March 14, 2008
Non-Hodgkin lymphoma is focus of new 'Cancer in Iowa' report
Non-Hodgkin lymphoma is one of the most rapidly increasing types of cancer diagnosed in the United States with new diagnoses having more than doubled since the 1970s. However, over the past 10 years, mortality rates have begun to decline, indicating that progress is being made in its treatment.
According to the newly issued State Health Registry of Iowa "Cancer in Iowa: 2008" report, non-Hodgkin lymphoma will cause an estimated 270 cancer deaths in Iowa in 2008, accounting for 4.3 percent of cancer deaths in both men and women. This year in Iowa, there will be an estimated 740 new cases (340 women and 400 men), making non-Hodgkin lymphoma the sixth most common cancer in Iowa.
"The exact causes of non-Hodgkin lymphoma are not known, and there are no routine or simple screening methods," said Charles Lynch, M.D., Ph.D., (photo, left) medical director of the registry, which is based in the Department of Epidemiology at the University of Iowa College of Public Health. "Certain risk factors have been shown to be associated with the disease, including a weak immune system, some types of viruses and bacteria, environmental risk factors like pesticides, and occupations such as farming."
"Although Iowa is a farming state, its rates of non-Hodgkin lymphoma are close to the national average," added Lynch, who also is a UI professor of epidemiology. "This indicates that farming is not a major risk factor for this disease."
Non-Hodgkin lymphoma originates in a subset of white blood cells called lymphocytes, which are part of the body's immune system. The disease can occur in people of all ages and swell lymph nodes, create masses and cause weight loss and fatigue.
"Non-Hodgkin lymphoma is a spectrum of diseases that share similarities but also can be separated into subtypes that are increasingly being found to have unique risk factors and to respond to different therapies," Lynch said.
Some subtypes of non-Hodgkin lymphoma are among the most aggressive of all cancers, while other subtypes are so slow growing, they do not even need immediate treatment, noted George Weiner, M.D., (photo, right) director of the Specialized Program for Research Excellence (SPORE) in lymphoma research at the UI and head of Holden Comprehensive Cancer Center at the UI.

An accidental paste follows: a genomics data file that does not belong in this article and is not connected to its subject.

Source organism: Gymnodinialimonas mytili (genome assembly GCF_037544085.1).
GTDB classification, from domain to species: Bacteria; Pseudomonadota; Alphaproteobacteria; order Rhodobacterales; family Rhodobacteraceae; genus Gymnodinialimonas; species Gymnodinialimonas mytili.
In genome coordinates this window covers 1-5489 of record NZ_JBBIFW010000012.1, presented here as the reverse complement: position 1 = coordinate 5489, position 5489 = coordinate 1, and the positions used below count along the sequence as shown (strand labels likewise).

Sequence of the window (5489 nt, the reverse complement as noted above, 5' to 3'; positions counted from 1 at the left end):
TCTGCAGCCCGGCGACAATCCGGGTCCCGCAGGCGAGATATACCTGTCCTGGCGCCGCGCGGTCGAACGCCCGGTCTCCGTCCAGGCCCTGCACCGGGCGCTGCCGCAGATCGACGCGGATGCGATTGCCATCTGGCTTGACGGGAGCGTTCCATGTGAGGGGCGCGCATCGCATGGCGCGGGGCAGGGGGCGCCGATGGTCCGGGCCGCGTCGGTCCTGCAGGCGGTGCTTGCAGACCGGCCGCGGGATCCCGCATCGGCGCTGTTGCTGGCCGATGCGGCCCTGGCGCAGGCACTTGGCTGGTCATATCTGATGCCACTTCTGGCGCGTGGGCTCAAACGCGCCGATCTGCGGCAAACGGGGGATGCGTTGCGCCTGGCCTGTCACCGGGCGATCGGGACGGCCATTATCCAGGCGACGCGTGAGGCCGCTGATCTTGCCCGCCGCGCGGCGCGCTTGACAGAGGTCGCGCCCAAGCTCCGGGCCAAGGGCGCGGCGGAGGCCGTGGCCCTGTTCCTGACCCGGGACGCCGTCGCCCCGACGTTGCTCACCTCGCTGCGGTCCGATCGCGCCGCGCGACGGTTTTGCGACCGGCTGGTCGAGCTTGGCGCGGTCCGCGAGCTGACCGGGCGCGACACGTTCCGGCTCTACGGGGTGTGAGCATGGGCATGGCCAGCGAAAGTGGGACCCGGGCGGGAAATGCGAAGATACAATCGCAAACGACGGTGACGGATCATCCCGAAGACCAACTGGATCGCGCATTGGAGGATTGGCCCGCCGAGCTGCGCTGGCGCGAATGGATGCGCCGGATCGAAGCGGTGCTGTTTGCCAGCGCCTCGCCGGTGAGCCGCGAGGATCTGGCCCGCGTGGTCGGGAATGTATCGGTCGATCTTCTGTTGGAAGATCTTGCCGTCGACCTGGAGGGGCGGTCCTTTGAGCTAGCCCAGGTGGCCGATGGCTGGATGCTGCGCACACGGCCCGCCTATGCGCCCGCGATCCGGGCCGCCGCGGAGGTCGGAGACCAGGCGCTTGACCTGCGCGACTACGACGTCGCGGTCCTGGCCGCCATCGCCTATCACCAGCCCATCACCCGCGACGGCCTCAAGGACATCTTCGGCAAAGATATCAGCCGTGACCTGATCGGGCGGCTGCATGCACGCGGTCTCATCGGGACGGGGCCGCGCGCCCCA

The UI's lymphoma SPORE, funded by the National Cancer Institute, is one of only three lymphoma SPORE grant programs in the country. Experts at Mayo Clinic work with the UI as part of the UI SPORE grant. More than 2,000 patients participate in the SPORE.
"A primary goal of the SPORE is to understand how lymphoma treatments work and how to improve them," Weiner said "We are making significant progress in the treatment of non-Hodgkin lymphoma due partly to figuring out how to use the immune system to fight this cancer.
Anti-lymphoma monoclonal antibodies are extremely helpful in treating many lymphoma patients, but not in others, Weiner said. One project supported by the SPORE focuses on understanding these differences by exploring in detail how antibodies direct the patient's own immune system to attack the lymphoma. Another is evaluating how inborn differences in the immune system impact on how well the antibodies work.
"This SPORE research is leading to new approaches to using current antibodies and to the design of stronger antibodies that we hope will be better than those currently available. This research could have an impact on other cancers, as well," Weiner said.
More than 150 hospitals, clinics and medical laboratories across Iowa, as well as referral facilities in neighboring states, contribute data to the State Health Registry of Iowa. The registry is one of 17 registries nationwide that currently are funded to provide data to the National Cancer Institute. Iowa's registry staff includes 50 members, half of whom are located throughout the state and help collect data from many facilities. The registry has been gathering cancer incidence and follow-up data for the state since 1973.
To learn more about non-Hodgkin lymphoma, visit the National Cancer Institute at http://www.cancer.gov/cancertopics/types/non-hodgkin.
To learn more about the University of Iowa and Mayo Clinic Specialized Program of Research Excellence in lymphoma based at the UI, visit http://www.uihealthcare.com/depts/cancercenter/research/ncispore.html.
STORY SOURCE: University of Iowa Health Science Relations, 5137 Westlawn, Iowa City, Iowa 5224-1178
MEDIA CONTACT: Becky Soglin, 319 335-6660 firstname.lastname@example.org